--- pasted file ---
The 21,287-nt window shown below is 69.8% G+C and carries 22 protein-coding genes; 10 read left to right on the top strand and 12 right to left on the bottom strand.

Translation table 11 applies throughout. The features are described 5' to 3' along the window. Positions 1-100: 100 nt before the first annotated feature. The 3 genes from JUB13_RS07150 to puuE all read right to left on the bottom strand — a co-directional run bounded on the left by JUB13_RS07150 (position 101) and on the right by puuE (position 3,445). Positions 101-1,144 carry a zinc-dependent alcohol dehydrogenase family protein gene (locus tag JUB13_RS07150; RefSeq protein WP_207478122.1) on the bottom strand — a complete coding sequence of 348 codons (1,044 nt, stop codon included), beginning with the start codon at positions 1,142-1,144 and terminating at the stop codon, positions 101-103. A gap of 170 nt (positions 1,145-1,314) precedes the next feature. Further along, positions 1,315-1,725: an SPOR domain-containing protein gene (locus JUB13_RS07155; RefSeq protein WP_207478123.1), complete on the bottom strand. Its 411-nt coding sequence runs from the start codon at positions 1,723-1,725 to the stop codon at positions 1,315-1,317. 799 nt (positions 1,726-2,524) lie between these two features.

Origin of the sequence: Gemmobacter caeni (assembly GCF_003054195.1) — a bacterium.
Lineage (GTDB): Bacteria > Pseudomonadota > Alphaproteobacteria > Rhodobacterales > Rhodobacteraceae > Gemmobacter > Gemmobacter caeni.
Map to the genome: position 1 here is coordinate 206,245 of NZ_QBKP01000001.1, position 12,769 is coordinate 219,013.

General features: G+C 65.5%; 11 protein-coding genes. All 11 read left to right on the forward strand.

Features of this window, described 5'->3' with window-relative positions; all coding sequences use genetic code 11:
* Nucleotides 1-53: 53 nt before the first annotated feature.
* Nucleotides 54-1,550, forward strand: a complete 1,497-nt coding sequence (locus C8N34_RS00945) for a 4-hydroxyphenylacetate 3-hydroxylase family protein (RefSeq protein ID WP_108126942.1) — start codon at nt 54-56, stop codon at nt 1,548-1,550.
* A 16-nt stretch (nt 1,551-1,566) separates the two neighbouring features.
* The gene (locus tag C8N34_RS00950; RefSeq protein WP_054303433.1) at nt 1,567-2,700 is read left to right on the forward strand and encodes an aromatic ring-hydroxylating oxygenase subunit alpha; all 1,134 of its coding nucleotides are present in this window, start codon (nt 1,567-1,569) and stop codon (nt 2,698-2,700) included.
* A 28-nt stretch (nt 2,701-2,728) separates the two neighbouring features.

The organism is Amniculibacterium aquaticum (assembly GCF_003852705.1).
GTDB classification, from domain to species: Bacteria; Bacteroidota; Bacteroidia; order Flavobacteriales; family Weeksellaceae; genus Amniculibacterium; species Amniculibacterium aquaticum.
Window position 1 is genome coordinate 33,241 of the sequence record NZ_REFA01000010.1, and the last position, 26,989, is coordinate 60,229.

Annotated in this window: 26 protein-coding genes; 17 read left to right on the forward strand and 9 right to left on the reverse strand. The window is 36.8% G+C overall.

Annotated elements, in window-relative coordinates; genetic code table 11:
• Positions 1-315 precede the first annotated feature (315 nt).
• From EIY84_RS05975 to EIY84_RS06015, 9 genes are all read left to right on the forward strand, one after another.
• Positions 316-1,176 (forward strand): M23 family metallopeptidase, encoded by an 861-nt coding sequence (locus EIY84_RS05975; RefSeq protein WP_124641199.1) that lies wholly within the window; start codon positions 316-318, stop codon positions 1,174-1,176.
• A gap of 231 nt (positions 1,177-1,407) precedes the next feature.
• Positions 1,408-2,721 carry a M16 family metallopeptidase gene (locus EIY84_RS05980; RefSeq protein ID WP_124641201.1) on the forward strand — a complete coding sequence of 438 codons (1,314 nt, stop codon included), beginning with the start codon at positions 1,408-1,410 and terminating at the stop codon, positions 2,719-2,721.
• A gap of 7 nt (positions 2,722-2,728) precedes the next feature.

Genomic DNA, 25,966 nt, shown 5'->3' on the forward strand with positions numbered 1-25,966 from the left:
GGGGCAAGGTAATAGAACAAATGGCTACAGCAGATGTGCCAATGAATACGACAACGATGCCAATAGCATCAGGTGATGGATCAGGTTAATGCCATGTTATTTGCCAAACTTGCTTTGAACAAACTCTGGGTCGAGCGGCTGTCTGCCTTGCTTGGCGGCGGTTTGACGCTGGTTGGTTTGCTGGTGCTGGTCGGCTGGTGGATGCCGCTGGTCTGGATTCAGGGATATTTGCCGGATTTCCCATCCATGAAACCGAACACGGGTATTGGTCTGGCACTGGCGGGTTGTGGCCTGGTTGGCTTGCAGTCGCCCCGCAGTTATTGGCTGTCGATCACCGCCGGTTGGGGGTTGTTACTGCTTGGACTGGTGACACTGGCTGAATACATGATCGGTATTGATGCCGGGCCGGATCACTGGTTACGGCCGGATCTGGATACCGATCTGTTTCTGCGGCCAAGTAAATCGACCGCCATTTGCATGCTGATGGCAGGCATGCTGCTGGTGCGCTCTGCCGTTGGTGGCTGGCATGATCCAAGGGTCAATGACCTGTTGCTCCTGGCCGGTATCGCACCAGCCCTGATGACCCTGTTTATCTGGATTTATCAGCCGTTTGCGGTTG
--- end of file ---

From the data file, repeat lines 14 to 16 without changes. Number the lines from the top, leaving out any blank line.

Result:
GTDB classification, from domain to species: Bacteria; Bacteroidota; Bacteroidia; order Flavobacteriales; family Weeksellaceae; genus Amniculibacterium; species Amniculibacterium aquaticum.
Window position 1 is genome coordinate 33,241 of the sequence record NZ_REFA01000010.1, and the last position, 26,989, is coordinate 60,229.

Annotated in this window: 26 protein-coding genes; 17 read left to right on the forward strand and 9 right to left on the reverse strand. The window is 36.8% G+C overall.